Multitools have been a part of our lives for several decades and have been engineered to be a do it all tool box. Manufacturers include everything but the kitchen sink to ensure that we have the tools we need for any occasion and to keep us prepared. The downside to this is the tool is not specialized for a specific task and this general design makes the tool heavy. It also can be a deciding factor in which tool you purchase or edc if you have a collection like me. Several tool companies are designing tools that are specific to a job title, recreational activity or task and the Leatherman Signal is one of those tools. The Signal is patterned after the Leatherman MUT design and scaled down so it’s not such a massive beast. Weighing in at only at only 7.5oz the Signal is enough tool for the task and light on the tools so it's easy to carry where ever your headed.
In November of 2016 Gerber introduced the Center-Drive in a major media storm. Everyone was talking about it, wanting to try it for themselves, speculating on whether it was hype or whether it was the real deal. I'm a bit late to the party for reviewing it, and you'll see hundreds of different reviews and unboxing videos already, but mine is going to be different, because there is a reason we are late to the party. I have actually put mileage on the Center-Drive- I've carried and used it, and I don't think the value of a tool is in it's ability to be pulled out of a package.
The pocket tool phenomenon extends far beyond the reaches of my boarders and I've been searching far and wide for pocket tools that are worthy of our readers attention. I stumbled upon a knife and tool maker in Italy who doesn't crank stuff out via water jet like some folks but these are handmade tools.
The P Tool XL is 2.9 mm long and made from n690co stainless steel. N690co is a steel similar in composition to VG10 stainless; has good strength and corrosion resistance. With so many pocket tools being comprised of titanium it's nice to see someone using a different material. The weight of the tool has a good feeling to it and inspires confience.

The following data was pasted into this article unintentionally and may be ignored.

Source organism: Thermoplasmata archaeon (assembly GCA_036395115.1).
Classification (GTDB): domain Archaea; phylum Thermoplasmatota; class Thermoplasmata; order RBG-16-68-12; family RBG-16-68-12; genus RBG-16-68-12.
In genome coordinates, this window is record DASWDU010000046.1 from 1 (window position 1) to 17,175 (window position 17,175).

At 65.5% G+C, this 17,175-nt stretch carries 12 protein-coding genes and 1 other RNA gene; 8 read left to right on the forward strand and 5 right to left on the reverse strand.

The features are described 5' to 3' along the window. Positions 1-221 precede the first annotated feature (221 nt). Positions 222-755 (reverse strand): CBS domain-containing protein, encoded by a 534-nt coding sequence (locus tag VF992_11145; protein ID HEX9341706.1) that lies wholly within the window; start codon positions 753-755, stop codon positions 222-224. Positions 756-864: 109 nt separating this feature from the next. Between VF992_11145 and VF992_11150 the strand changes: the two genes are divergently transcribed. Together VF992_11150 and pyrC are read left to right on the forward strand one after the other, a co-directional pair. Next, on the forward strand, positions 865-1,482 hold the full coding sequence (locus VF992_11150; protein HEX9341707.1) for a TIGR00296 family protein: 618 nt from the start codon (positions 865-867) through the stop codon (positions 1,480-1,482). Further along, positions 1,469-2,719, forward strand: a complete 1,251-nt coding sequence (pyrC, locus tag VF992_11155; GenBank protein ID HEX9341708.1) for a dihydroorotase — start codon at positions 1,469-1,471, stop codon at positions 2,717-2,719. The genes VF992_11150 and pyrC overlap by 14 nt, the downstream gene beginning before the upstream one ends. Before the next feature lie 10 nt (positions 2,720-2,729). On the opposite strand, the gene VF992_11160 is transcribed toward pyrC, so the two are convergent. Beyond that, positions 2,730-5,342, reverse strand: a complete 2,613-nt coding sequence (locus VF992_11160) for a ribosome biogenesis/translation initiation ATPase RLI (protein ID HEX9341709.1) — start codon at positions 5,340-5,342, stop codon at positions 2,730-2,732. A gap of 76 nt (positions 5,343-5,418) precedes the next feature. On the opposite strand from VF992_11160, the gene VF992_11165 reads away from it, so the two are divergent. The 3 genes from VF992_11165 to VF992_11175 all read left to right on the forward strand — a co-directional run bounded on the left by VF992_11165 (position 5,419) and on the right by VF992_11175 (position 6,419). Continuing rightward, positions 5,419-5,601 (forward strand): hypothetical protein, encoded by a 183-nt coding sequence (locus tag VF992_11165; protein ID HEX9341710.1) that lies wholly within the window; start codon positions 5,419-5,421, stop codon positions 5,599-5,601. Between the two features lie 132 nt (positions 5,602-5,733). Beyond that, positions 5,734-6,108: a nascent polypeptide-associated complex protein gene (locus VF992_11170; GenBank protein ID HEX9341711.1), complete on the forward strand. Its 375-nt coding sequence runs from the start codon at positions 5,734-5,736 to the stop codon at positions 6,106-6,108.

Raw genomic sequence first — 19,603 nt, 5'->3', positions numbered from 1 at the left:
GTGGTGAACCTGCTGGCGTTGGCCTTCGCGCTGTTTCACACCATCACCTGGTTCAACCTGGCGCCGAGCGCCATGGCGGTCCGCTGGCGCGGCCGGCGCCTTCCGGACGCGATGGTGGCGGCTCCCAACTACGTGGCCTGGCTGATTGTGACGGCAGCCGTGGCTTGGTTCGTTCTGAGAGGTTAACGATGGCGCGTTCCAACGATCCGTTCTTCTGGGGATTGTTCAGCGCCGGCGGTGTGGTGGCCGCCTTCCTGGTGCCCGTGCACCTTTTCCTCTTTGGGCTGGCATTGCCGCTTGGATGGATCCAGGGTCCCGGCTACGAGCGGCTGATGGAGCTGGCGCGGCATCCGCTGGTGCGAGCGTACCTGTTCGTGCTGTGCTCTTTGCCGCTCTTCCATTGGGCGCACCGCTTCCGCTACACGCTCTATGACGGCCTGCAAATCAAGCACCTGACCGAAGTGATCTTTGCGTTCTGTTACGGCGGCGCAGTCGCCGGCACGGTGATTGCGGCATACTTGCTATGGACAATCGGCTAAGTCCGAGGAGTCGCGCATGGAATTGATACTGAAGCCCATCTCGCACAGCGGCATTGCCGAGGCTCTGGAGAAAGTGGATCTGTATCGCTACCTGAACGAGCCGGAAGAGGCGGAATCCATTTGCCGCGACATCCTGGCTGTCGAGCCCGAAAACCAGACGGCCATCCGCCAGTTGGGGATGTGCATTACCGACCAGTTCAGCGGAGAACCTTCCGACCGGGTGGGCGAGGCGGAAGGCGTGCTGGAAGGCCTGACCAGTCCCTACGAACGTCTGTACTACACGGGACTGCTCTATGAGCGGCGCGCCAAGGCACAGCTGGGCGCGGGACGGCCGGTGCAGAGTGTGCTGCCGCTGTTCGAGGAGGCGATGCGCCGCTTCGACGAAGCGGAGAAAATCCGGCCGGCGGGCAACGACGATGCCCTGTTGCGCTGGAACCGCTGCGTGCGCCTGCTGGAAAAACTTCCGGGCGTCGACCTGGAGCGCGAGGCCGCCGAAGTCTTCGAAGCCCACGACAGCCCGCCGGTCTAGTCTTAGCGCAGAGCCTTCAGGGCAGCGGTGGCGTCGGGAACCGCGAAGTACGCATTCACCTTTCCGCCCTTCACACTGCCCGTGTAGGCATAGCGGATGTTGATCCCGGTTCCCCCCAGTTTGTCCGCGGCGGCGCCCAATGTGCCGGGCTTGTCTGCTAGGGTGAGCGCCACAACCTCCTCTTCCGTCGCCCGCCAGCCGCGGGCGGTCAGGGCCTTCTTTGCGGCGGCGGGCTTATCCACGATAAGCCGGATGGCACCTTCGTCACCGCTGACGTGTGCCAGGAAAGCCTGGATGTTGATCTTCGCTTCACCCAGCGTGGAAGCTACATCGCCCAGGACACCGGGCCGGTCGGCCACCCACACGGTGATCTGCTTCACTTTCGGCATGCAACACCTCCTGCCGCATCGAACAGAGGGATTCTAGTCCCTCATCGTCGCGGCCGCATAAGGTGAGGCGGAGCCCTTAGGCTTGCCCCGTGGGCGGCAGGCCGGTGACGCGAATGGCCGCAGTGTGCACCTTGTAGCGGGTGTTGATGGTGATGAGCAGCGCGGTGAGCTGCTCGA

Multitools have been around for a long time and even before Tim Leatherman came out with original PST the multitool had a purpose; it was a pocket tool box. For years companies have made multitools a jack of all trades and cram as much as they could into a tool so someone didn't have to go back to the tool box unless they really needed too. That's the reason we love multitools, they are our constant companion that can tackle any task.
Things have changed over the past few years and there is a trend developing to meet a niche or demand in the tool market. Companies are releasing minimalist style tools that feature a basic set of tools and leaving out stuff that they feel a person would not use on a daily basis. I'm not sure if the design changes are because of culture or city/urban life but they they seem to be a hit with people concerned with needing a multitool no matter what their profession.
Pry tools and one piece tools have been all the rage for years now and not only is the market flooded with them but one can find multiple on Kickstarter alone that are awaiting funding. Guess you find a cash cow and jump on the bandwagon. Schrade who was bought by Taylor Brands back in 2004 hadn't had a pocket tool in its lineup. Since the acquisition TB has re-released classic items from the Schrade past as well and produce items for the current market.
Schrade released its first version of the titanium pry tool back in 2013; it sold pretty well but not to the tune Schrade was looking for. Schrade made several changes to the design and released an updated version to their pry tool.